Health care law offers doughnut hole relief on Jan. 1

Barbara Solum
Barbara Solum looks at a bottle of prescription medication at her home in Chanhassen on Dec. 8, 2010.
MPR Photo/Elizabeth Stawicki

Beginning Jan. 1, Medicare recipients in Minnesota who hit the annual gap in drug coverage known as the "doughnut hole" will be able to buy their name-brand prescription drugs at half price.

The discount drug program is the second step in the federal health care law's effort to close the Medicare Part D coverage gap entirely by 2020. It comes on the heels of $250 rebate checks those who hit the donut hole received this year.

Reaching the Medicare Part D coverage gap is a little bit like driving off a cliff. The program covers the first $2,840 in prescription drug costs and then -- poof -- nothing. Recipients then must pay the full cost of their prescriptions until they've spent about $4,500 out of pocket. Then, the coverage kicks back in.

Barbara Solum, of Chanhassen, is one of an estimated four million people who experienced that drop in coverage this year. With several prescriptions she hit the doughnut hole at mid-year -- and hasn't had coverage since then. She could no longer afford to refill all of her prescriptions so she found ways to make them last longer.

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"I've cut some of my pills down where I'm supposed to take two pills a day I'll maybe take one," Solum said. "Or, try to eliminate it completely which doesn't work real well. And the one I need the most is for my eyes and that is a very, very expensive product."

Since Solum hit the coverage gap in June, she's paid about $3,800 out of pocket for her prescriptions this year. She should be able to cut that cost in half once she reaches the gap next year.

Under the federal health care law, those Medicare recipients who hit the doughnut hole will receive a 50 percent break on name brand drugs and a 7 percent discount on generics. Solum said the 50 percent break would be a huge help and would allow her to take her medicines as prescribed. She's not banking on getting that break, however.

"We hear so many things are going to happen and then it doesn't come true," she said. "So I am skeptical whether that will happen or not. I hope so."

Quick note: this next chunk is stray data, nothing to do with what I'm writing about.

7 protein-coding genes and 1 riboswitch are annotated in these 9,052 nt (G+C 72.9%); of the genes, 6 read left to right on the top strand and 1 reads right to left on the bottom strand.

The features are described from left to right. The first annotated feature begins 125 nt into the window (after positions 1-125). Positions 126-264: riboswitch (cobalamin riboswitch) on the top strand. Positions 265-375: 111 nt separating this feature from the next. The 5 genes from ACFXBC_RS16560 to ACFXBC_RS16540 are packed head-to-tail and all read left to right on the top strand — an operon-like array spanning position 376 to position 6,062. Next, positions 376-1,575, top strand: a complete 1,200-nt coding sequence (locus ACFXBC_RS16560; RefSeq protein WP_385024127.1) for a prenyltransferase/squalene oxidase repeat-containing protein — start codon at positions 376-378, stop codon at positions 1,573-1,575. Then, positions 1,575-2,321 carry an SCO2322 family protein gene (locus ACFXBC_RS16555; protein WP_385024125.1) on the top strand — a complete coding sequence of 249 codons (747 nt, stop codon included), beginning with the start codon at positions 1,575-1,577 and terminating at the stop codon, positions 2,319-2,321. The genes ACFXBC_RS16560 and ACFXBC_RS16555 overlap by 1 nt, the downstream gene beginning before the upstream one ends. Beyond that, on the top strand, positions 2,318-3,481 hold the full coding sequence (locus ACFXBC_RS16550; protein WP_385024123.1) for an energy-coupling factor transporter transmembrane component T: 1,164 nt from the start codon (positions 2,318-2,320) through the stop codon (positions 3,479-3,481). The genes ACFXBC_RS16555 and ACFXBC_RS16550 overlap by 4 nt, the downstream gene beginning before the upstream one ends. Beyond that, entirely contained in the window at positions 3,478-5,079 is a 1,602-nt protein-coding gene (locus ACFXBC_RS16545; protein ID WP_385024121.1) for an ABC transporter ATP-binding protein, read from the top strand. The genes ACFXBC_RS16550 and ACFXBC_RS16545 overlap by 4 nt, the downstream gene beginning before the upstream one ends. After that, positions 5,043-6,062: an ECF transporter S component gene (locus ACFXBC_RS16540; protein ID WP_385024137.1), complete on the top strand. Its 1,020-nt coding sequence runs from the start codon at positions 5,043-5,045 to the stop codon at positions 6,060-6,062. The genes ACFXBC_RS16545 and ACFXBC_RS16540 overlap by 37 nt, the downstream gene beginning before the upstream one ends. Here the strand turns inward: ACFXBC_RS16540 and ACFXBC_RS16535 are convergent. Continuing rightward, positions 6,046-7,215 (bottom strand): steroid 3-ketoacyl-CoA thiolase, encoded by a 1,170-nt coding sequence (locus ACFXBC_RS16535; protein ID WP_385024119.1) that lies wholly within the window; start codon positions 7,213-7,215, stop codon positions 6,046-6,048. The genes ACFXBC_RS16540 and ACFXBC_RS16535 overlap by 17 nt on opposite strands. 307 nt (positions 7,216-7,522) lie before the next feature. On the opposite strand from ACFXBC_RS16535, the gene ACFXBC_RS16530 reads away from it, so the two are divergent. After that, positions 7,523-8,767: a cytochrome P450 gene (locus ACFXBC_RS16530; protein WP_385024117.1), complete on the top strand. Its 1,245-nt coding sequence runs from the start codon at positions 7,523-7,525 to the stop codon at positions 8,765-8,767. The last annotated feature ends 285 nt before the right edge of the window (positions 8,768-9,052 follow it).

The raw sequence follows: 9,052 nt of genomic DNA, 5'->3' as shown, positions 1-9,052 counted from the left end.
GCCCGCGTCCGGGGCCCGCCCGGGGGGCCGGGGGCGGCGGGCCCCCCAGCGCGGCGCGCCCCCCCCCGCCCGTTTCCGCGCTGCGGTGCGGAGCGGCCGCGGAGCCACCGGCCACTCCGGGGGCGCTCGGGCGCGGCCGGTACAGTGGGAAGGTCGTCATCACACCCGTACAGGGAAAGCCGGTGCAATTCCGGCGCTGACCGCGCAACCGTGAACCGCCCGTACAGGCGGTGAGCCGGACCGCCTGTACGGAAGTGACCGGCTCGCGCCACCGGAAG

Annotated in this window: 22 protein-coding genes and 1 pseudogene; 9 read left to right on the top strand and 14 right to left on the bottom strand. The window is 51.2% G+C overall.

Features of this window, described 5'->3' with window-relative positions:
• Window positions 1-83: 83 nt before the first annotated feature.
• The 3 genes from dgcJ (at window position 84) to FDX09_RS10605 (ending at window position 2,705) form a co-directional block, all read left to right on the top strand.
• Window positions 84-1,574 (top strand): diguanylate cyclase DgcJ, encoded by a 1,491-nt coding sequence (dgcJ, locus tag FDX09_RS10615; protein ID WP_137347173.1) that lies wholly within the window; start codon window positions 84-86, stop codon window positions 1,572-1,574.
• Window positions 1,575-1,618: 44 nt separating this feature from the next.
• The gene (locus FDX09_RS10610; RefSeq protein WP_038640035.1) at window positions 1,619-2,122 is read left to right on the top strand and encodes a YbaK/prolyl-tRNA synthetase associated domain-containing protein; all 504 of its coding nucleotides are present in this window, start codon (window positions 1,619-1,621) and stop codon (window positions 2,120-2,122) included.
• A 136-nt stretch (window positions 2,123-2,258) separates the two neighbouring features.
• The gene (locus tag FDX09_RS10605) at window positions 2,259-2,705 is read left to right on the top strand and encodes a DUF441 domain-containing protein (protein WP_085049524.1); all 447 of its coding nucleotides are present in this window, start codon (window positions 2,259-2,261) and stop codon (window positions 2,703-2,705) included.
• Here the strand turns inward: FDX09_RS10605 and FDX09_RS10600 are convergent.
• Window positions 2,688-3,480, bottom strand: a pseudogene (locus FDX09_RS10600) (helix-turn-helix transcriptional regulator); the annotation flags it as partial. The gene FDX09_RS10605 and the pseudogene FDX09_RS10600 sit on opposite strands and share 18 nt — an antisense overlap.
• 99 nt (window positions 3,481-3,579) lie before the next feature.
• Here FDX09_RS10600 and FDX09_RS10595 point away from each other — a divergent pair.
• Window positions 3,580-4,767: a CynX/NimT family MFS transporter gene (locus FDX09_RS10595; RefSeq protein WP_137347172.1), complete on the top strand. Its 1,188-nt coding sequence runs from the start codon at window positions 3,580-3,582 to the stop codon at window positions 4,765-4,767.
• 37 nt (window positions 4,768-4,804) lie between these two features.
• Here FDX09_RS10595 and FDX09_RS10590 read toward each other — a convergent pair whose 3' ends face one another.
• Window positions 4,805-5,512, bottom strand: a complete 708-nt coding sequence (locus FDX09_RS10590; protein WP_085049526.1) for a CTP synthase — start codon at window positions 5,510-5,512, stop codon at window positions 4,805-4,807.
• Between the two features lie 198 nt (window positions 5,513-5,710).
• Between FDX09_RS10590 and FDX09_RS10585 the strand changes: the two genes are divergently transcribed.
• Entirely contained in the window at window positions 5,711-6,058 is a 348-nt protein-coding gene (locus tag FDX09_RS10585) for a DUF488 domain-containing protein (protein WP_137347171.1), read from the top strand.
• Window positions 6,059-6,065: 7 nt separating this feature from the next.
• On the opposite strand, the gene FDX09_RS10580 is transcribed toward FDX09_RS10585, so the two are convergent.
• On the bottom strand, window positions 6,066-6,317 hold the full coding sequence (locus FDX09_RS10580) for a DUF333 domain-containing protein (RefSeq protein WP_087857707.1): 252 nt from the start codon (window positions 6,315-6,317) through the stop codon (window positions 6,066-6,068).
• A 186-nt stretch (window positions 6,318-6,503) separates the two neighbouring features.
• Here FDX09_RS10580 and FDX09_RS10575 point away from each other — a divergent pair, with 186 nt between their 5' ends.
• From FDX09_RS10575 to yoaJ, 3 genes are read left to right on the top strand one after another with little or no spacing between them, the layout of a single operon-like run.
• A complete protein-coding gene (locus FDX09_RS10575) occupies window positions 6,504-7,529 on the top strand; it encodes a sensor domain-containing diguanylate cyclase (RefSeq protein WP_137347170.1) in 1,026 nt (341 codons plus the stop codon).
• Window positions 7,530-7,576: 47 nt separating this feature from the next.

Solum is not alone. Many other senior citizens and their advocates are similarly concerned. The general worry is that drug companies will find a way to skirt the requirement. But federal officials say there's little reason for concern.

"The vast, vast, vast majority of manufacturers have signed agreements," said Jonathan Blum, who oversees Medicare's prescription drug program.

Blum, deputy administrator of the Center for Medicare, sad the federal government has received agreements from virtually every drug manufacturer for 2011.

"There are a handful of drugs not covered but all of them have therapeutic equivalents that are on the list," he said.

Officials with the pharmaceutical industry's trade group, Pharmaceutical Research and Manufacturers of America or PhRMA, said in a statement to MPR that said its companies were "committed to providing the 50 percent discount on brand name medicines for ... [those] who enter the Medicare Part D coverage gap."

The discount is part of the drug industry's $80 billion commitment over 10 years to help fund health care reform. But PhRMA will also gain a slew of new customers when federal healthcare overhaul reform law insures an estimated 32 million more Americans beginning in 2014.

Peter Wyckoff, the founder of the Minnesota Senior Federation, said drug companies could do a lot more to lower the cost of medication for seniors. But he said the doughnut hole discount is an important good step.

"This can be a major and prohibitively costly expense for people who by definition are not well if they're taking that many drugs or in need of help," Wyckoff said. "And this is one pain seniors did not need to have."

Meanwhile, Barbara Solum is cautiously optimistic that she'll get a 50 percent break on her name brand drugs next year. She said she'll know for sure when she hits the doughnut hole between May and June.